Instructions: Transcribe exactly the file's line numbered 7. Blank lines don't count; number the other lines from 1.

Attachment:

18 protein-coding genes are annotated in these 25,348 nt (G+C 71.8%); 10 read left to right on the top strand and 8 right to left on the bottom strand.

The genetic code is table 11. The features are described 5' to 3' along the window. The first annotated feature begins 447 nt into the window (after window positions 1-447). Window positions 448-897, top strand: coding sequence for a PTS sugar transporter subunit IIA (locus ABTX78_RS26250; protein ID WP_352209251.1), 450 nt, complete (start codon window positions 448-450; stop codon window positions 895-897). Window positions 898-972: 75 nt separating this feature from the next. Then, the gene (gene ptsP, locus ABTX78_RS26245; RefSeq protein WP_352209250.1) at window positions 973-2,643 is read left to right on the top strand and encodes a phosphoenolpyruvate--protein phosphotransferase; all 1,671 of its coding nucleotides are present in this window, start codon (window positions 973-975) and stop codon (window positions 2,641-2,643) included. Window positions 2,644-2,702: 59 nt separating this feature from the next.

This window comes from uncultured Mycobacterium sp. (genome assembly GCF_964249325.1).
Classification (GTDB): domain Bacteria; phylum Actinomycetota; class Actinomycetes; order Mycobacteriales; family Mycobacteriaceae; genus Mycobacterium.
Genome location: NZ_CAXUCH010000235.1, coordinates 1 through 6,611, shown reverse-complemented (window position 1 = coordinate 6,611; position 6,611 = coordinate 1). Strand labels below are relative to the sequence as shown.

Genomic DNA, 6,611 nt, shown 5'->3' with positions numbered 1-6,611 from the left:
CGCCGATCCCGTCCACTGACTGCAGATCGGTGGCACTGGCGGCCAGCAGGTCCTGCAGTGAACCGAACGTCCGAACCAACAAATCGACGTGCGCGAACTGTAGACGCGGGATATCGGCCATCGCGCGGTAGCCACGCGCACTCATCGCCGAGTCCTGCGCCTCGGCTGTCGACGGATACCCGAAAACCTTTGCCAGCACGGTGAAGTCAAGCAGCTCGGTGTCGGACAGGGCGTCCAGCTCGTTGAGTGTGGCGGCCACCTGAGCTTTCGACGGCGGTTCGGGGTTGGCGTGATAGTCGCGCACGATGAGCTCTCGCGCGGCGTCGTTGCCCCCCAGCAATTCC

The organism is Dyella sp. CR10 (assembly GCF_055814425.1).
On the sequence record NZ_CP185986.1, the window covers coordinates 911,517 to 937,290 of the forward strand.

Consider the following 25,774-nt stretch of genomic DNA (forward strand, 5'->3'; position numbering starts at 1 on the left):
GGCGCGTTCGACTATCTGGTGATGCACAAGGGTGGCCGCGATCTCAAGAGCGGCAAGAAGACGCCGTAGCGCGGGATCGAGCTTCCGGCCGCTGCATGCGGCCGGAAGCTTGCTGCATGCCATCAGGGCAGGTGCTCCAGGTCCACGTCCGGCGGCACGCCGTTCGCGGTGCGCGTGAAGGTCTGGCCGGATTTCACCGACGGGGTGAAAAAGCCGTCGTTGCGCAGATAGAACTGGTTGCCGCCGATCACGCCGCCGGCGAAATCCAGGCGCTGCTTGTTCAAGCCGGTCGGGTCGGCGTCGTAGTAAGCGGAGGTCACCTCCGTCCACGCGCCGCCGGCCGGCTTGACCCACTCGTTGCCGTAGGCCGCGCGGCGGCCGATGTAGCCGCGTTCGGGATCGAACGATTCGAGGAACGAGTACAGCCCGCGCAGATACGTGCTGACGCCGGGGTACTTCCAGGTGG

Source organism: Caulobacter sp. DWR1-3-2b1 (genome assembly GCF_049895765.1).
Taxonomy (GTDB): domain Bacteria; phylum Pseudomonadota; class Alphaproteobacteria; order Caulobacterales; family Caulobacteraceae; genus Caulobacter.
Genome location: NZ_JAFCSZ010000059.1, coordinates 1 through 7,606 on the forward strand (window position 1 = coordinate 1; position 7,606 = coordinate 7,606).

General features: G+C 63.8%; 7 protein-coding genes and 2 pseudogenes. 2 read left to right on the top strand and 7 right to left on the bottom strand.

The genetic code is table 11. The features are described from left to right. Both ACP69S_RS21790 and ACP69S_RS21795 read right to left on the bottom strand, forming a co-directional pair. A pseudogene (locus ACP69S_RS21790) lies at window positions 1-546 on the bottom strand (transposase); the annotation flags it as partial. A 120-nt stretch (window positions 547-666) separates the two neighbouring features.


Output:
CGCCGATCCCGTCCACTGACTGCAGATCGGTGGCACTGGCGGCCAGCAGGTCCTGCAGTGAACCGAACGTCCGAACCAACAAATCGACGTGCGCGAACTGTAGACGCGGGATATCGGCCATCGCGCGGTAGCCACGCGCACTCATCGCCGAGTCCTGCGCCTCGGCTGTCGACGGATACCCGAAAACCTTTGCCAGCACGGTGAAGTCAAGCAGCTCGGTGTCGGACAGGGCGTCCAGCTCGTTGAGTGTGGCGGCCACCTGAGCTTTCGACGGCGGTTCGGGGTTGGCGTGATAGTCGCGCACGATGAGCTCTCGCGCGGCGTCGTTGCCCCCCAGCAATTCC